The new Human Genome and Stem-Cell Research Center (HUG-CELL) at the University of São Paulo raises the scope of the original Human Genome Research Center (HGRC – RIDC I) to a new level; the center was initiated in 2000 with the aim of improving our basic knowledge and diagnosis of prevalent genetic diseases in the Brazilian population. The original center concentrated initially on Mendelian disorders, mainly neuromuscular, craniofacial, and mental disabilities. These activities were expanded in 2005 by introducing stem-cell research to understand gene expression and differentiation in complex genetic disorders such as autism and amyotrophic lateral sclerosis and to evaluate stem-cell-based disease therapy. However, the unanticipated complexity of the transcriptional mechanisms that emerged from the Human Genome, and the modest advances in improving genetic health care have necessitated opening further fields of investigation.

Accordingly, this revised project has been expanded to include research on the genetics and genomic instability associated with aging and degenerative diseases, epigenetic mechanisms involved in disease manifestation and phenotypic variability between individuals with identical Mendelian disease mutations. In addition, the “over 80 project” will compare genome variation and brain functioning (MRI) of healthy Brazilian individuals older than 80 with a group older than 60 without prior selection based on good health in old age. To address these questions, our center will use state of the art approaches, particularly next generation sequencing and sophisticated cell sorting; incorporate a much broader base of scientific expertise; and optimize inter-group synergy, including national and international research collaborations. The plans also contribute to translational medicine, particularly to stem-cell therapies in preclinical studies using different animal models and therapeutic trials for particular genetic disorders.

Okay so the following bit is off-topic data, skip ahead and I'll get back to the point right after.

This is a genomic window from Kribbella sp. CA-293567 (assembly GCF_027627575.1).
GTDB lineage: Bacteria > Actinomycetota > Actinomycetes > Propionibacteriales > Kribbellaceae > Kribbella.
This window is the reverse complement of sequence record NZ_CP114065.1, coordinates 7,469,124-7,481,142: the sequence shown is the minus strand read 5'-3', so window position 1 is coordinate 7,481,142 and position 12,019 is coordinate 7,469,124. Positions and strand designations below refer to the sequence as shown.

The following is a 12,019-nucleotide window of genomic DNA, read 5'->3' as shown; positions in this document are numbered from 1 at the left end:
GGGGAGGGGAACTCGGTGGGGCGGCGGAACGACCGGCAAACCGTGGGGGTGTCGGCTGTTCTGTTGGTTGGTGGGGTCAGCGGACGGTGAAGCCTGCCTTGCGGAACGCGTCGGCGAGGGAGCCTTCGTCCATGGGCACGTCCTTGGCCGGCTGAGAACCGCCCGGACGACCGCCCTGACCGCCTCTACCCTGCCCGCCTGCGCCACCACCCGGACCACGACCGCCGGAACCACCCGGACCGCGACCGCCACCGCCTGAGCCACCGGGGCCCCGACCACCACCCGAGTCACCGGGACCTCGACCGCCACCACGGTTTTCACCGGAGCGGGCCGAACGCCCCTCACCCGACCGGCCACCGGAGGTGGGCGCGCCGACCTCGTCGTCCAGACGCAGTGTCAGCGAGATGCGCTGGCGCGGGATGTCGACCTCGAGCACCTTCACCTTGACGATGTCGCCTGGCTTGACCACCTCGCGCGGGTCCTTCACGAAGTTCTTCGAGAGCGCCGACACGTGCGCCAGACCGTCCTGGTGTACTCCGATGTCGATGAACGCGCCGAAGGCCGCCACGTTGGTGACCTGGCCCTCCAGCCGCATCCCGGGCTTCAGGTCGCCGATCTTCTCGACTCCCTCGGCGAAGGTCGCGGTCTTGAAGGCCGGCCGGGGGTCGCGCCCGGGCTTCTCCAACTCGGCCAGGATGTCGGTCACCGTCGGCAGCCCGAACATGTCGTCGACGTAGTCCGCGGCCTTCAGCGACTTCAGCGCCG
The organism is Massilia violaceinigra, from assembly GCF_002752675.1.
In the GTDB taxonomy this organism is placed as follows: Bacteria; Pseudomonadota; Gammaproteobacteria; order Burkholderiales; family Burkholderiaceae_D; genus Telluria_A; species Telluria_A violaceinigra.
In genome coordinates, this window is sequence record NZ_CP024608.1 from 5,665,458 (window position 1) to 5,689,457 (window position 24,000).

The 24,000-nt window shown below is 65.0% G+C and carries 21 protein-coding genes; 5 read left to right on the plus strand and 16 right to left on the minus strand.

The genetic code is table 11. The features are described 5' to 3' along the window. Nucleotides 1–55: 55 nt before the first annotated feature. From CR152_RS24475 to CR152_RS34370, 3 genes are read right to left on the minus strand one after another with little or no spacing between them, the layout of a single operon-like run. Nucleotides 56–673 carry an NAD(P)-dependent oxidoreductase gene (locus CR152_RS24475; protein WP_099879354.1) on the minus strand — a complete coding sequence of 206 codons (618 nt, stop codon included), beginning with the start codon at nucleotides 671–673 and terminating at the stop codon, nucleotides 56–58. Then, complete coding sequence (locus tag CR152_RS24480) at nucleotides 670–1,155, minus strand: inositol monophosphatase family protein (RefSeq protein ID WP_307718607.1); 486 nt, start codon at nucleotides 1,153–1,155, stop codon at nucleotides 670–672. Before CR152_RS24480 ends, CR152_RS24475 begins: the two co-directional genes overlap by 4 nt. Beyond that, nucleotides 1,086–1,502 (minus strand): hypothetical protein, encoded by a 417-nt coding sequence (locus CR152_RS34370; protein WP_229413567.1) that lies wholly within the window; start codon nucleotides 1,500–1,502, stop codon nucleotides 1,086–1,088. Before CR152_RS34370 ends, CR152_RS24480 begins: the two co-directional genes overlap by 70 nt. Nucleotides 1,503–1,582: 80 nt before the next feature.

The transfer technology project is based on the great number of patients with different genetic disorders that have been ascertained and registered at the Center, the largest in Latin America. The ethnic variability of the Brazilian population provides a rich foundation for the proposed studies. Molecular diagnosis and genetic counseling has been offered to the population by our genetic services division. Accordingly, we plan to develop new kits for the diagnosis of rare diseases using genomic technologies and the information on Brazilian genetic variation and to establish partnerships with start-up biotechnology enterprises. It is anticipated that the knowledge gained from these activities will have an important impact on genetic health care in Brazil.

The diffusion/education project aims to make science, and particularly genetics, more accessible to society. This includes high-school education and activities to the general public that have already reached thousands of students since 2000. In the new project, specialized courses in genetics for professionals from health and media areas will be offered. Programs to assist teachers and students inside public high schools aimed at motivating students to study science and improving their genetics knowledge will be mediated through various activities including: scientific exhibitions, implementation of short term travelling laboratory classes and maintenance of centralized repositories of instructional materials that can be loaned to schools. Additionally, the HUG-CELL center is part of a large new national project, “Adventures in Science”, involving the creation of science kits for young students aimed at motivating and teaching them fundamental scientific concepts in a clear and precise way.



Researching in Brazil

Brazil’s best-known scientist, the veteran nuclear physicist  José Goldemberg,  in September 2015 took office as the president of  the São…

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